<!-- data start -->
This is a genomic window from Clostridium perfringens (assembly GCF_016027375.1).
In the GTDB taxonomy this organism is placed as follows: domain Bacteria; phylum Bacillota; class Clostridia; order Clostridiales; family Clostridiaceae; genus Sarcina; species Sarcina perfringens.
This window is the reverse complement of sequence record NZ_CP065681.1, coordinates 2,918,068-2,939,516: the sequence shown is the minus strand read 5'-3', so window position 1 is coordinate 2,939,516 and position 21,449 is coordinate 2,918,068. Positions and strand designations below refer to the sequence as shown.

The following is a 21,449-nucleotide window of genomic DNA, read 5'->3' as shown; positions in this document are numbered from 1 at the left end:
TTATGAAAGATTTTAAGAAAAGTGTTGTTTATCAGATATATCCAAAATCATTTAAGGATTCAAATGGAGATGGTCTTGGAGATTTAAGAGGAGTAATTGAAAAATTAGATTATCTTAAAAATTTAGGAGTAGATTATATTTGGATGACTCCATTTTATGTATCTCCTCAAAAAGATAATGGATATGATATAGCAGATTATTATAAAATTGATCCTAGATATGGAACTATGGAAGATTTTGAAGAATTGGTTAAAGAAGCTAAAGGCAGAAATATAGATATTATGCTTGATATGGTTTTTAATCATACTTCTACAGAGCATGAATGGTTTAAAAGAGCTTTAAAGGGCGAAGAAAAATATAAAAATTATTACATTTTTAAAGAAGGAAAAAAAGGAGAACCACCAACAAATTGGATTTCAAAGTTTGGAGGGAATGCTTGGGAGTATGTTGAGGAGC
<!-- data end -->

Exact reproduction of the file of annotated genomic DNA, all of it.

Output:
This is a genomic window from Clostridium perfringens (assembly GCF_016027375.1).
In the GTDB taxonomy this organism is placed as follows: domain Bacteria; phylum Bacillota; class Clostridia; order Clostridiales; family Clostridiaceae; genus Sarcina; species Sarcina perfringens.
This window is the reverse complement of sequence record NZ_CP065681.1, coordinates 2,918,068-2,939,516: the sequence shown is the minus strand read 5'-3', so window position 1 is coordinate 2,939,516 and position 21,449 is coordinate 2,918,068. Positions and strand designations below refer to the sequence as shown.

The following is a 21,449-nucleotide window of genomic DNA, read 5'->3' as shown; positions in this document are numbered from 1 at the left end:
TTATGAAAGATTTTAAGAAAAGTGTTGTTTATCAGATATATCCAAAATCATTTAAGGATTCAAATGGAGATGGTCTTGGAGATTTAAGAGGAGTAATTGAAAAATTAGATTATCTTAAAAATTTAGGAGTAGATTATATTTGGATGACTCCATTTTATGTATCTCCTCAAAAAGATAATGGATATGATATAGCAGATTATTATAAAATTGATCCTAGATATGGAACTATGGAAGATTTTGAAGAATTGGTTAAAGAAGCTAAAGGCAGAAATATAGATATTATGCTTGATATGGTTTTTAATCATACTTCTACAGAGCATGAATGGTTTAAAAGAGCTTTAAAGGGCGAAGAAAAATATAAAAATTATTACATTTTTAAAGAAGGAAAAAAAGGAGAACCACCAACAAATTGGATTTCAAAGTTTGGAGGGAATGCTTGGGAGTATGTTGAGGAGC